Evaluating basic information and the performance status of the patient and determining key characteristics of cancer help to develop a preliminary plan of physical activity. The aim is to fulfil exercise recommendations for cancer survivors or those with non-metastatic disease. According to the National Comprehensive Cancer Network, at least 150–300 min/week of moderate-intensity activity, or 75 min/week of vigorous-intensity activity, and two to three sessions of resistance training and stretching per week are recommended.31 Individual exercise, or supervised exercise programmes, or classes can be considered. Patients should be advised to start with light to moderate-intensity exercise (eg, walking) 1–3 days per week for 20 min per session, with incremental increases in time spent in physical activity, or in the intensity of activity as may be tolerated.

The main goal of implementing an exercise plan is to share the benefits of physical activity among persons with metastatic cancer. However, clinicians should be aware that unfortunately, many of their patients will not be able to reach the recommended intensity of exercise due to health or physical limits. Periodic evaluation (depending on treatment schedule) and additional evaluations on every disease progression is obligatory.


With increasing evidence supporting the safety and efficacy of exercise training, it has become an important field of clinical research in oncology. The benefits of physical activity can not only be seen in patients with early cancer, but also in metastatic populations. Individual exercise plans can improve both the prognosis and QoL for patients with advanced cancer and can also play a significant role as a supportive care tool. Therefore, physical activity should become a standard component of every cancer care plan. Despite the current deficiency of dedicated guidelines for physical activity for metastatic cancer populations, the positive trend can be seen as more national and international medical societies are trying to form more adequate recommendations. Clinicians should be provided with instructions that enable safe qualification for exercise interventions as there are numerous relevant factors which should be considered during this process. With a personalised approach and good communication between oncology specialists and exercise experts, the risks of complications from increased physical activity can be kept to a minimum.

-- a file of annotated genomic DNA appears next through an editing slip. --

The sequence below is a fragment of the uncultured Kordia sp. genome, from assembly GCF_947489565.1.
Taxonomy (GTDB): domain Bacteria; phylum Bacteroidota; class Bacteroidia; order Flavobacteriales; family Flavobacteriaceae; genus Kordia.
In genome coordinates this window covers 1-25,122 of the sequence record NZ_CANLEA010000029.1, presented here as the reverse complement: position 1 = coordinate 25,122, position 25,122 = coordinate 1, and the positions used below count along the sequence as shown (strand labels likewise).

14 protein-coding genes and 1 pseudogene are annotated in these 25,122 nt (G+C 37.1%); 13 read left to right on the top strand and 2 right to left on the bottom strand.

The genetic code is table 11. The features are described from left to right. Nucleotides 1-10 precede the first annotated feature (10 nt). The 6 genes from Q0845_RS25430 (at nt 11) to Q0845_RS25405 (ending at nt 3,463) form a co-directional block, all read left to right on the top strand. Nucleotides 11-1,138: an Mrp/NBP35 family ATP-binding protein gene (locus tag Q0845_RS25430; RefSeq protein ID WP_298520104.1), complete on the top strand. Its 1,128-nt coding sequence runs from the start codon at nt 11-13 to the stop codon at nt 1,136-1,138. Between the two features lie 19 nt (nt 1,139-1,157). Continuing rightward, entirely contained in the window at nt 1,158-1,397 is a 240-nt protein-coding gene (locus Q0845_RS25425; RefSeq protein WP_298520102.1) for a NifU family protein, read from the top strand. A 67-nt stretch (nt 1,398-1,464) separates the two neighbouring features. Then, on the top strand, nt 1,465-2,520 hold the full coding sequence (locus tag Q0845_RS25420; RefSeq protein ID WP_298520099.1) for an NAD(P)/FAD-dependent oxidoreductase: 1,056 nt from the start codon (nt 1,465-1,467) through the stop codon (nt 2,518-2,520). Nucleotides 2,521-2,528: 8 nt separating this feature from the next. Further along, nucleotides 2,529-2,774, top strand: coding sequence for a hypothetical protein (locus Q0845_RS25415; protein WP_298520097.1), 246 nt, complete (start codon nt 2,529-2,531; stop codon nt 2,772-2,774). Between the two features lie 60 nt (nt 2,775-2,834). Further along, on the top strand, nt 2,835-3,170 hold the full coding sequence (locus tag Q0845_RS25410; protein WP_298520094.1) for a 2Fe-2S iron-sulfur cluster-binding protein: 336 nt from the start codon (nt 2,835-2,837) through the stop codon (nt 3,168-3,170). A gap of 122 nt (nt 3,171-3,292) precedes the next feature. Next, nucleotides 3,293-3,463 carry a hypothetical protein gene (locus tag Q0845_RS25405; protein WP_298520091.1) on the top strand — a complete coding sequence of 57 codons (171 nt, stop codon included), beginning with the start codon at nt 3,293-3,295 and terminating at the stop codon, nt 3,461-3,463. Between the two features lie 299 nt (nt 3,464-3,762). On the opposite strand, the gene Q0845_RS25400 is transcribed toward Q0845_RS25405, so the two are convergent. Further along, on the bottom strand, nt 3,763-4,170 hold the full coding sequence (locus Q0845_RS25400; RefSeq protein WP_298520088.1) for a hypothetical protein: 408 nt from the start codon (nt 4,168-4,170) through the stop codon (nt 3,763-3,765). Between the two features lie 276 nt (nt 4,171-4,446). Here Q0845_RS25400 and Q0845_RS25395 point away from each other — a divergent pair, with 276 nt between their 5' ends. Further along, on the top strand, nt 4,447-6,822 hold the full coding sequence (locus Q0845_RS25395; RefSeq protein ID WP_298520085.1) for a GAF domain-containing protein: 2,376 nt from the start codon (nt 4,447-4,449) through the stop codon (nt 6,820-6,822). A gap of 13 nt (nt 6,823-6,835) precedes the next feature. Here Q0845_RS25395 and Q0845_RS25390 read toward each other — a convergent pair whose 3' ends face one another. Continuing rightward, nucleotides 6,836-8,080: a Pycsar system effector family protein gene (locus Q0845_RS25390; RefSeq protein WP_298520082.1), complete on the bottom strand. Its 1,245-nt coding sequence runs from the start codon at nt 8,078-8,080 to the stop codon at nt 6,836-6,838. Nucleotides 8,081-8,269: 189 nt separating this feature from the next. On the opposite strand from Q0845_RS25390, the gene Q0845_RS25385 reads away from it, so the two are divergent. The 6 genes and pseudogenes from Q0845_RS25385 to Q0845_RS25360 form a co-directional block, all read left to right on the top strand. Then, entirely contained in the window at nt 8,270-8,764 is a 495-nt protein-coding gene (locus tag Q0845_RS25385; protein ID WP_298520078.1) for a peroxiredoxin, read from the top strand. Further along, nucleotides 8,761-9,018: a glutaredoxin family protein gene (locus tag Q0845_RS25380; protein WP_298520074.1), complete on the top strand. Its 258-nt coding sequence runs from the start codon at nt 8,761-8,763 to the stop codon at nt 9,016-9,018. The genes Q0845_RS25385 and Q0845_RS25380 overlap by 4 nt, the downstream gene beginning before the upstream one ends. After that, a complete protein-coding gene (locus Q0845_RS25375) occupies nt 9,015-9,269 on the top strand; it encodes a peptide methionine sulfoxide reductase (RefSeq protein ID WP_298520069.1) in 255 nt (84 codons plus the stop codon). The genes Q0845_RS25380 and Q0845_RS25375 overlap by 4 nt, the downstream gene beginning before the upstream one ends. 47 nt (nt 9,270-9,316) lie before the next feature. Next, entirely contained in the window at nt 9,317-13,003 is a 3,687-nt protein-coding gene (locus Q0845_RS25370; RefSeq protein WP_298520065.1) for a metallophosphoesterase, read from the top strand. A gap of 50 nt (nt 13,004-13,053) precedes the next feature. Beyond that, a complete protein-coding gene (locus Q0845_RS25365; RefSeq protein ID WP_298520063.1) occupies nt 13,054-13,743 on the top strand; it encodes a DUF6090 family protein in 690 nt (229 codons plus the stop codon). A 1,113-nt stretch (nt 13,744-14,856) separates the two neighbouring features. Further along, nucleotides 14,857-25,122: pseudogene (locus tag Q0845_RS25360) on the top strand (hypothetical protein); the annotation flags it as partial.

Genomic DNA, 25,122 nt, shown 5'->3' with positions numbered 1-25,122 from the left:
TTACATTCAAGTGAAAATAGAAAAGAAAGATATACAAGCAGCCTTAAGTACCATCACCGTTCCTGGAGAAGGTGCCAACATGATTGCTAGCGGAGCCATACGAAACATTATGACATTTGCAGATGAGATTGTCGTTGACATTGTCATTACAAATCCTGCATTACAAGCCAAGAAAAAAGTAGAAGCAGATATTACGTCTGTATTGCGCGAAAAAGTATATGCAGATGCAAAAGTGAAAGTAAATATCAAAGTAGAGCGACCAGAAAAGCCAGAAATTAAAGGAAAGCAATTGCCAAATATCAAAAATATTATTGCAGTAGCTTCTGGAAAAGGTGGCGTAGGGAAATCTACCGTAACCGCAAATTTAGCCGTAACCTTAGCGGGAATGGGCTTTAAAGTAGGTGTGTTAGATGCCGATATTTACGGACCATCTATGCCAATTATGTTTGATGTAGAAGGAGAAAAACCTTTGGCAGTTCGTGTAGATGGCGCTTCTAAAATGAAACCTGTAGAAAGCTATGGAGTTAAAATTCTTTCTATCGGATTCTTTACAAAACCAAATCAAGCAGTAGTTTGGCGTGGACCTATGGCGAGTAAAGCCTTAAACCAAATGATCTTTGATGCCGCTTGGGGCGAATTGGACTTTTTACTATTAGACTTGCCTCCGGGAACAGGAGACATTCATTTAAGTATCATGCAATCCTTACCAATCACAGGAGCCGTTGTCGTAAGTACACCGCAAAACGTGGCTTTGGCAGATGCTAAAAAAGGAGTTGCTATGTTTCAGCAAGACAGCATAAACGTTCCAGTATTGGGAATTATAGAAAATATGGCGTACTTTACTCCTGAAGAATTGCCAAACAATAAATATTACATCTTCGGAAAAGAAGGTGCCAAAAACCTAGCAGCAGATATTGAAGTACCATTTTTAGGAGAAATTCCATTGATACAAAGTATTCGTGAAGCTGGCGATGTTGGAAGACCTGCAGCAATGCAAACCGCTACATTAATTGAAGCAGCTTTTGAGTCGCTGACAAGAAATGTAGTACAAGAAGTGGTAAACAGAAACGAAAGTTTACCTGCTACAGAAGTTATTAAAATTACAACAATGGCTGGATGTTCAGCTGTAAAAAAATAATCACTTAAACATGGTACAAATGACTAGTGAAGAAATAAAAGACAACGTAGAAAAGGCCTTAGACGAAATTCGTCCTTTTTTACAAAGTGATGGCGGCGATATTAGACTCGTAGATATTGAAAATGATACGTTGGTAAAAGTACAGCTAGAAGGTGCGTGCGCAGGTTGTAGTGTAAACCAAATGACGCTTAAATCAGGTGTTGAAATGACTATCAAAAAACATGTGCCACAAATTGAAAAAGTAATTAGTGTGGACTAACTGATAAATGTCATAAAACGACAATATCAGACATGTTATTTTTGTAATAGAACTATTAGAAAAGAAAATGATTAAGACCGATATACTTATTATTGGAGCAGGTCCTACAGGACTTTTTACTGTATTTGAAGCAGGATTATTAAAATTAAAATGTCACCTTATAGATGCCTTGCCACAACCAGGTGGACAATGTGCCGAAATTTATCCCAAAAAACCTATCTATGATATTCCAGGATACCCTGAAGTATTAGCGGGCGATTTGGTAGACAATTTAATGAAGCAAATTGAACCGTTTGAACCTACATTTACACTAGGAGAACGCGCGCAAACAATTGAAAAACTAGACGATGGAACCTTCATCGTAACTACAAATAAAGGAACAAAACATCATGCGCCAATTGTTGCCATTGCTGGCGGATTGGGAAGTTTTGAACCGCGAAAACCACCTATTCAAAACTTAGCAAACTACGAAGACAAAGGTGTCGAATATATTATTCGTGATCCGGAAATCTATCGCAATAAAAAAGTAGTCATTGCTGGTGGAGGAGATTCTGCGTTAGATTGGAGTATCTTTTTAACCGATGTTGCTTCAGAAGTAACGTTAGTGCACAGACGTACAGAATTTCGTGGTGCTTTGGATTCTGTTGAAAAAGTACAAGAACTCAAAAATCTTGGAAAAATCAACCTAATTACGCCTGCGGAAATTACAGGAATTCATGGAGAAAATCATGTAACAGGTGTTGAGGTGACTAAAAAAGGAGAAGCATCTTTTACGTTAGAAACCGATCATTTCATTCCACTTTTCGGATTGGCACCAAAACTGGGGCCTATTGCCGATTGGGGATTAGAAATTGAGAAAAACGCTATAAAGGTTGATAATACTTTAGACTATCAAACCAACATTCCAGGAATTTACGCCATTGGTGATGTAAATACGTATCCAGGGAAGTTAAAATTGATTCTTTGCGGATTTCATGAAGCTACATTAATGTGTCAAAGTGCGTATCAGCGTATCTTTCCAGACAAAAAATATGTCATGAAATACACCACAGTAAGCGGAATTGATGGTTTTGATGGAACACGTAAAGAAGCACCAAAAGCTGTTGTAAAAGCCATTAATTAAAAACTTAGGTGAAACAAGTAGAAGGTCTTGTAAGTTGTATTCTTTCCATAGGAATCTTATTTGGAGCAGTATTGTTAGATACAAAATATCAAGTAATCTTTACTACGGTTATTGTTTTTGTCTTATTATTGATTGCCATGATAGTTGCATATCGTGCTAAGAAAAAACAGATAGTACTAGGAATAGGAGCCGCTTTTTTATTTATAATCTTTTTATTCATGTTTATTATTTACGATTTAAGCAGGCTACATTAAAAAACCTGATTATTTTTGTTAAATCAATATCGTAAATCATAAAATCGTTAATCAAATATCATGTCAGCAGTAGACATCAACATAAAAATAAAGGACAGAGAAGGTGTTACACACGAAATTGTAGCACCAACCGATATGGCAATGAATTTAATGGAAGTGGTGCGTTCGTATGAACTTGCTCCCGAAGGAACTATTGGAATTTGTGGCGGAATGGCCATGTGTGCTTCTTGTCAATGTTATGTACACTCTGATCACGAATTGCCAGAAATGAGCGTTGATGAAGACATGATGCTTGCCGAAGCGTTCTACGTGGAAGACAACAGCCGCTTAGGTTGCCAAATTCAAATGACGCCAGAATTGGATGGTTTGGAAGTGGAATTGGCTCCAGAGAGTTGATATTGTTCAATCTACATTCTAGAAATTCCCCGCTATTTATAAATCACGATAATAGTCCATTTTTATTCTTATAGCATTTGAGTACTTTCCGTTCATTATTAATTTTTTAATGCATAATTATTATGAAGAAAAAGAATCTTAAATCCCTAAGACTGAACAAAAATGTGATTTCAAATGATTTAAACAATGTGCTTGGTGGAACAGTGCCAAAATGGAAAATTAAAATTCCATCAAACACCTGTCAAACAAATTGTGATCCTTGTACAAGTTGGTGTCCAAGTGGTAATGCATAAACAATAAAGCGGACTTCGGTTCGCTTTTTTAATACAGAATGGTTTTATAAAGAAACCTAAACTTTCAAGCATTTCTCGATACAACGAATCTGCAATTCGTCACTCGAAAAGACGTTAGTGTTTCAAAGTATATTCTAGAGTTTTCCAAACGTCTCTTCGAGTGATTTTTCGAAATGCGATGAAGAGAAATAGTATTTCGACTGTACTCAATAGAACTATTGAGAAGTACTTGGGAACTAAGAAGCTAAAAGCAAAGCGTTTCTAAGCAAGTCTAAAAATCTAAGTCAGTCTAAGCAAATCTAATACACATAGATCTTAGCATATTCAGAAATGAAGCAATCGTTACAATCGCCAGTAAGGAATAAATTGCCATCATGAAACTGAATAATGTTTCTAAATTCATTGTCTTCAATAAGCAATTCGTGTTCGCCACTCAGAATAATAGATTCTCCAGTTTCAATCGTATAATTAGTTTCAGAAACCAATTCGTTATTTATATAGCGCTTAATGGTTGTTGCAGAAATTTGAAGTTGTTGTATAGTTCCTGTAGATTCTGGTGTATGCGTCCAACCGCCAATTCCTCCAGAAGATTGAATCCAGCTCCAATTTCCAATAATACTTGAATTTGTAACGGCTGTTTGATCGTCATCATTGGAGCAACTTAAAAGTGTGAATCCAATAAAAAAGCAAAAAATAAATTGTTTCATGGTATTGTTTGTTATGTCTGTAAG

The authors would like to thank Associate Professor Prue Cormie and Mark Trevaskis from Exercise and Nutrition Research Programme, Mary MacKillop Institute for Health Research, Australian Catholic University, Melbourne for the permission to use the components of their original article which are shown in table 4.



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  • Contributors MW: conception or design of the work. MW, JaK and JuK: data collection; data analysis and interpretation. MW, SC and SS: drafting the article. MW, JaK, JuK, SC and SS: critical revision of the article; final approval of the version to be published.

  • Funding The authors have not declared a specific grant for this research from any funding agency in the public, commercial or not-for-profit sectors.

  • Competing interests None declared.

  • Patient consent for publication Not required.

  • Provenance and peer review Not commissioned; externally peer reviewed.